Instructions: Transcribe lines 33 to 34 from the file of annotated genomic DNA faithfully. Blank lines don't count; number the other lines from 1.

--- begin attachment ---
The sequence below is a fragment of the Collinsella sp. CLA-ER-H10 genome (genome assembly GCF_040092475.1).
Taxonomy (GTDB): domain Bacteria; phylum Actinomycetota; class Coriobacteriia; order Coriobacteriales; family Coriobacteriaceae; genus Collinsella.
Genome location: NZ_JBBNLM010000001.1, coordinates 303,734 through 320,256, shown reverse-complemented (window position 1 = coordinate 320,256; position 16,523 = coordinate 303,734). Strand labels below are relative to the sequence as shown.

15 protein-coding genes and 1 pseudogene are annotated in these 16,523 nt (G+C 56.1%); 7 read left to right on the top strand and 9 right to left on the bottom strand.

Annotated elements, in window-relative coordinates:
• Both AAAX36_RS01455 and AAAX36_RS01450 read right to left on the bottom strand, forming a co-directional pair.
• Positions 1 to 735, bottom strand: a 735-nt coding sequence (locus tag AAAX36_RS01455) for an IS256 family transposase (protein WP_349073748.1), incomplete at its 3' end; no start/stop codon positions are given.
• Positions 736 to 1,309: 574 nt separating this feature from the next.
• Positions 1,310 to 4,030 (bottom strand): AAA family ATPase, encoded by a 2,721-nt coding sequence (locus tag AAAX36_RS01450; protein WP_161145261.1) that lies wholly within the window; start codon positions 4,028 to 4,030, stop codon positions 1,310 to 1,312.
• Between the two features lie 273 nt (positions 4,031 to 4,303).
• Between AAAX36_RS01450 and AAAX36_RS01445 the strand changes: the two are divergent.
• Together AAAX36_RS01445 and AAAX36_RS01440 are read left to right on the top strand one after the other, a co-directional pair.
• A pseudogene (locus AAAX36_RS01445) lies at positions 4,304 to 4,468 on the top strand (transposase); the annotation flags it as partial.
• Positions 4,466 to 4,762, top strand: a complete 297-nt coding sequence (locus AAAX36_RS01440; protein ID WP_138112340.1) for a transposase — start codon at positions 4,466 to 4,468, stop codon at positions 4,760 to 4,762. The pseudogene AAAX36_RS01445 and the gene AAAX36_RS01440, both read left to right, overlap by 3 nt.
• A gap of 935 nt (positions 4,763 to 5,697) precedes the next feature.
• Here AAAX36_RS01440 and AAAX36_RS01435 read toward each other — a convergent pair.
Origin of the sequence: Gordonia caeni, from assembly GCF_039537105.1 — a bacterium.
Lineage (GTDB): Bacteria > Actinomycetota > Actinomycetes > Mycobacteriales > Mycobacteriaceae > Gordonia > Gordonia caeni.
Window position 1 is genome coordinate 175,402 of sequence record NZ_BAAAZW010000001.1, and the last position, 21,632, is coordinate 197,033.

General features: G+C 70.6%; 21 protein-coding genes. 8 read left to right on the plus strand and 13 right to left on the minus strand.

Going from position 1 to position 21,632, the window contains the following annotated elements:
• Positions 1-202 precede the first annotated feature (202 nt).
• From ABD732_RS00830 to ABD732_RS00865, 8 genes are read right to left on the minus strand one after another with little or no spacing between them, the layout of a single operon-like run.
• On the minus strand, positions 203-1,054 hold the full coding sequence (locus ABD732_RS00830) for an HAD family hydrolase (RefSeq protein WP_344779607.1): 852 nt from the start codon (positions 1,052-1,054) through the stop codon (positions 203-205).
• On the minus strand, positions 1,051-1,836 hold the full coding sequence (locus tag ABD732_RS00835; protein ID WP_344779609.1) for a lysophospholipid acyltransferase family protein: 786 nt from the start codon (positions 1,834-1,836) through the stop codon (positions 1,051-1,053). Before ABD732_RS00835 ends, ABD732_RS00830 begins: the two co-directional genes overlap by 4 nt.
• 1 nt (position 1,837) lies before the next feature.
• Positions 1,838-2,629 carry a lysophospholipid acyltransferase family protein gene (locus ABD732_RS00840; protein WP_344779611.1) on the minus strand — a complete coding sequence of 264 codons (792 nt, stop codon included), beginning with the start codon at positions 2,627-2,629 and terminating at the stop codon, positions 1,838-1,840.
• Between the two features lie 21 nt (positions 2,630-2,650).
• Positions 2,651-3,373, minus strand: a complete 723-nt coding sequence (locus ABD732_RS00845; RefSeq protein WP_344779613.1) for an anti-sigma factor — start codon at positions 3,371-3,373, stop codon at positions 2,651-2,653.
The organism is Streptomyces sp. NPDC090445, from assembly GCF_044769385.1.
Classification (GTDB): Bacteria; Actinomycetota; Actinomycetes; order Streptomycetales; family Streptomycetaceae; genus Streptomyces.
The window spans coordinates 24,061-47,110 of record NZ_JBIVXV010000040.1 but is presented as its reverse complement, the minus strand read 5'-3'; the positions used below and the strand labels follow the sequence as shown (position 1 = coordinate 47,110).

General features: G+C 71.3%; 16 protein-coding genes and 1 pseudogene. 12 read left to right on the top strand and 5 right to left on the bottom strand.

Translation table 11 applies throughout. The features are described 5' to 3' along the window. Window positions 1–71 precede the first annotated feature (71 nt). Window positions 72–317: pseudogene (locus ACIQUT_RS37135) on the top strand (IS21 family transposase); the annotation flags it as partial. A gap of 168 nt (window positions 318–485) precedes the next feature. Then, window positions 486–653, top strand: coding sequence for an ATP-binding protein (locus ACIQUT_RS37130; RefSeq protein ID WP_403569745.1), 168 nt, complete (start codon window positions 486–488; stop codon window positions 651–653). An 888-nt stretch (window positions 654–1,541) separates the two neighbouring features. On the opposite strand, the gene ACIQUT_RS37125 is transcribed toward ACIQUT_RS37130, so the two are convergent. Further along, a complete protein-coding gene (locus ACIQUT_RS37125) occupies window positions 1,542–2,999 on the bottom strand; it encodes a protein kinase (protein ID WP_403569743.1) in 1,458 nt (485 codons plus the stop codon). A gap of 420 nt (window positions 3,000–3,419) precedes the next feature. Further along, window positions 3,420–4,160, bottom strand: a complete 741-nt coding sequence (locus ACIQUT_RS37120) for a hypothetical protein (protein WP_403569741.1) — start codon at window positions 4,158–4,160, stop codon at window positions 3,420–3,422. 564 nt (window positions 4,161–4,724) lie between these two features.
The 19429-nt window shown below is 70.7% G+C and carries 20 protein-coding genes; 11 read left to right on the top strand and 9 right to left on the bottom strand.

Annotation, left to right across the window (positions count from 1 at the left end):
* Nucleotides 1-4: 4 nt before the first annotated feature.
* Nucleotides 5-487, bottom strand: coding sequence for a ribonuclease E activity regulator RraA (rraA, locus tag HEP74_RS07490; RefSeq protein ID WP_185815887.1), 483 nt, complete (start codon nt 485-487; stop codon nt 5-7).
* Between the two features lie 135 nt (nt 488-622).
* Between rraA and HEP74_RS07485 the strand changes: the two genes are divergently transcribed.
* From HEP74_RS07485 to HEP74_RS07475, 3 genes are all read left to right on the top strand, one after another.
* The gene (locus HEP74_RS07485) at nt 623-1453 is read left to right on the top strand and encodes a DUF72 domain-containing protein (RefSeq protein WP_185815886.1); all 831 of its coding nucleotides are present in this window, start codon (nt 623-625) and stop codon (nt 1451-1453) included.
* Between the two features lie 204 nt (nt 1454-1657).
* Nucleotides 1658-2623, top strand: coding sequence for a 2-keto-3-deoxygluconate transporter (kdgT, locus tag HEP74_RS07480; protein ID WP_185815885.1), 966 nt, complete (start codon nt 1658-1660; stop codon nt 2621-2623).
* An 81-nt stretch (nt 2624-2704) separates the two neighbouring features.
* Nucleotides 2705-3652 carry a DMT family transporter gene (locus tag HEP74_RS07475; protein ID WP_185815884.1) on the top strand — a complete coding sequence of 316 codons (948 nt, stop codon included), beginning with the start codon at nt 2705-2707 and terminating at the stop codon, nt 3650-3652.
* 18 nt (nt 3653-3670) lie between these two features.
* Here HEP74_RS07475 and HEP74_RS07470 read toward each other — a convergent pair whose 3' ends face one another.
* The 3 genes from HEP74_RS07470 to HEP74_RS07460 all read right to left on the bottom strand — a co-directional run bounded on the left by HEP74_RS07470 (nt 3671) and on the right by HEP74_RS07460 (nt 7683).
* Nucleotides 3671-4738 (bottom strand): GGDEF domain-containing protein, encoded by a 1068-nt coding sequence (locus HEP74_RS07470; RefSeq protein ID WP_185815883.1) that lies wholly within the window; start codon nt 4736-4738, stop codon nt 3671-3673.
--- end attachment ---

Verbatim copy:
General features: G+C 71.3%; 16 protein-coding genes and 1 pseudogene. 12 read left to right on the top strand and 5 right to left on the bottom strand.

Translation table 11 applies throughout. The features are described 5' to 3' along the window. Window positions 1–71 precede the first annotated feature (71 nt). Window positions 72–317: pseudogene (locus ACIQUT_RS37135) on the top strand (IS21 family transposase); the annotation flags it as partial. A gap of 168 nt (window positions 318–485) precedes the next feature. Then, window positions 486–653, top strand: coding sequence for an ATP-binding protein (locus ACIQUT_RS37130; RefSeq protein ID WP_403569745.1), 168 nt, complete (start codon window positions 486–488; stop codon window positions 651–653). An 888-nt stretch (window positions 654–1,541) separates the two neighbouring features. On the opposite strand, the gene ACIQUT_RS37125 is transcribed toward ACIQUT_RS37130, so the two are convergent. Further along, a complete protein-coding gene (locus ACIQUT_RS37125) occupies window positions 1,542–2,999 on the bottom strand; it encodes a protein kinase (protein ID WP_403569743.1) in 1,458 nt (485 codons plus the stop codon). A gap of 420 nt (window positions 3,000–3,419) precedes the next feature. Further along, window positions 3,420–4,160, bottom strand: a complete 741-nt coding sequence (locus ACIQUT_RS37120) for a hypothetical protein (protein WP_403569741.1) — start codon at window positions 4,158–4,160, stop codon at window positions 3,420–3,422. 564 nt (window positions 4,161–4,724) lie between these two features.